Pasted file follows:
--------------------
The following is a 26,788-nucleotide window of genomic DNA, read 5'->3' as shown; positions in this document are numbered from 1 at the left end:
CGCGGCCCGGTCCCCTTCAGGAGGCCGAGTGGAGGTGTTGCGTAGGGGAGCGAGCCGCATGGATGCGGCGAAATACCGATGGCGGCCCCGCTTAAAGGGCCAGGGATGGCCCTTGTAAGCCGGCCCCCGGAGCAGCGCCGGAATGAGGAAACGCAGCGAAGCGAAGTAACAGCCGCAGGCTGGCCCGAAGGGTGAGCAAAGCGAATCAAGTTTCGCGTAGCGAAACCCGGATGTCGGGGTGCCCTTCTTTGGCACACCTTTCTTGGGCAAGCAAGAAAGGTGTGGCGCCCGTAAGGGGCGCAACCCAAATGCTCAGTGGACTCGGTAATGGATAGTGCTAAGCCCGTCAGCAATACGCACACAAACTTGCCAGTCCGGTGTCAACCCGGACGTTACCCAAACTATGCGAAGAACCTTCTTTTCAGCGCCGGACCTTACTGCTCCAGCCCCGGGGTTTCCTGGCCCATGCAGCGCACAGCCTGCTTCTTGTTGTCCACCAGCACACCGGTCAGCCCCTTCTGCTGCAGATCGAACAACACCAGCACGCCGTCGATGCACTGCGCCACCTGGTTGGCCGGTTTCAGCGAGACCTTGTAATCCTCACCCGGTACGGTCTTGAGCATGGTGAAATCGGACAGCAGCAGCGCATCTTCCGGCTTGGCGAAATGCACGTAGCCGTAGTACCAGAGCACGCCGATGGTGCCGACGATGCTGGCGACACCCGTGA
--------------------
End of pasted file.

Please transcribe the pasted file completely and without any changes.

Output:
The following is a 26,788-nucleotide window of genomic DNA, read 5'->3' as shown; positions in this document are numbered from 1 at the left end:
CGCGGCCCGGTCCCCTTCAGGAGGCCGAGTGGAGGTGTTGCGTAGGGGAGCGAGCCGCATGGATGCGGCGAAATACCGATGGCGGCCCCGCTTAAAGGGCCAGGGATGGCCCTTGTAAGCCGGCCCCCGGAGCAGCGCCGGAATGAGGAAACGCAGCGAAGCGAAGTAACAGCCGCAGGCTGGCCCGAAGGGTGAGCAAAGCGAATCAAGTTTCGCGTAGCGAAACCCGGATGTCGGGGTGCCCTTCTTTGGCACACCTTTCTTGGGCAAGCAAGAAAGGTGTGGCGCCCGTAAGGGGCGCAACCCAAATGCTCAGTGGACTCGGTAATGGATAGTGCTAAGCCCGTCAGCAATACGCACACAAACTTGCCAGTCCGGTGTCAACCCGGACGTTACCCAAACTATGCGAAGAACCTTCTTTTCAGCGCCGGACCTTACTGCTCCAGCCCCGGGGTTTCCTGGCCCATGCAGCGCACAGCCTGCTTCTTGTTGTCCACCAGCACACCGGTCAGCCCCTTCTGCTGCAGATCGAACAACACCAGCACGCCGTCGATGCACTGCGCCACCTGGTTGGCCGGTTTCAGCGAGACCTTGTAATCCTCACCCGGTACGGTCTTGAGCATGGTGAAATCGGACAGCAGCAGCGCATCTTCCGGCTTGGCGAAATGCACGTAGCCGTAGTACCAGAGCACGCCGATGGTGCCGACGATGCTGGCGACACCCGTGA